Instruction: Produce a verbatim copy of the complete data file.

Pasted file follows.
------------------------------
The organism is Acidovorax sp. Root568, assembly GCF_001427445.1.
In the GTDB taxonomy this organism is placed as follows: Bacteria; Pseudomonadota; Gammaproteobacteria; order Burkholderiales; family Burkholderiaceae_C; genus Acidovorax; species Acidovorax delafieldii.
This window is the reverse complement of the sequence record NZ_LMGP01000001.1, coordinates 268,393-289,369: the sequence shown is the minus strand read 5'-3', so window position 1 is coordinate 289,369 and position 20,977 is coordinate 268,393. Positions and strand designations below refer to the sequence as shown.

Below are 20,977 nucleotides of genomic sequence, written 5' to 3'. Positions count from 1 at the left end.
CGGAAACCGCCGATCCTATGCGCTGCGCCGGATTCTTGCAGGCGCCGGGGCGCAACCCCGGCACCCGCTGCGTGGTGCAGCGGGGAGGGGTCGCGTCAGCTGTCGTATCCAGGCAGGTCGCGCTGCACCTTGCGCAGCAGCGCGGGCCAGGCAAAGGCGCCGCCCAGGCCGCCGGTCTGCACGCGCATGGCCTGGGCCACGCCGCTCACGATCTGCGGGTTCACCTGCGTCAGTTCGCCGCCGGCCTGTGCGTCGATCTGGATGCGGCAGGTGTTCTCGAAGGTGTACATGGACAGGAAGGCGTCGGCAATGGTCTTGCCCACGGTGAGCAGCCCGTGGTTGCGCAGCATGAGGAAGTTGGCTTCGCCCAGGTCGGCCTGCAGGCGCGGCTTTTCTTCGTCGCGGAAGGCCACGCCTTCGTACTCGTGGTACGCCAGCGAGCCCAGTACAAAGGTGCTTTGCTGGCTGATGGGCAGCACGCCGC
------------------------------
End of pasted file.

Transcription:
The organism is Acidovorax sp. Root568, assembly GCF_001427445.1.
In the GTDB taxonomy this organism is placed as follows: Bacteria; Pseudomonadota; Gammaproteobacteria; order Burkholderiales; family Burkholderiaceae_C; genus Acidovorax; species Acidovorax delafieldii.
This window is the reverse complement of the sequence record NZ_LMGP01000001.1, coordinates 268,393-289,369: the sequence shown is the minus strand read 5'-3', so window position 1 is coordinate 289,369 and position 20,977 is coordinate 268,393. Positions and strand designations below refer to the sequence as shown.

Below are 20,977 nucleotides of genomic sequence, written 5' to 3'. Positions count from 1 at the left end.
CGGAAACCGCCGATCCTATGCGCTGCGCCGGATTCTTGCAGGCGCCGGGGCGCAACCCCGGCACCCGCTGCGTGGTGCAGCGGGGAGGGGTCGCGTCAGCTGTCGTATCCAGGCAGGTCGCGCTGCACCTTGCGCAGCAGCGCGGGCCAGGCAAAGGCGCCGCCCAGGCCGCCGGTCTGCACGCGCATGGCCTGGGCCACGCCGCTCACGATCTGCGGGTTCACCTGCGTCAGTTCGCCGCCGGCCTGTGCGTCGATCTGGATGCGGCAGGTGTTCTCGAAGGTGTACATGGACAGGAAGGCGTCGGCAATGGTCTTGCCCACGGTGAGCAGCCCGTGGTTGCGCAGCATGAGGAAGTTGGCTTCGCCCAGGTCGGCCTGCAGGCGCGGCTTTTCTTCGTCGCGGAAGGCCACGCCTTCGTACTCGTGGTACGCCAGCGAGCCCAGTACAAAGGTGCTTTGCTGGCTGATGGGCAGCACGCCGC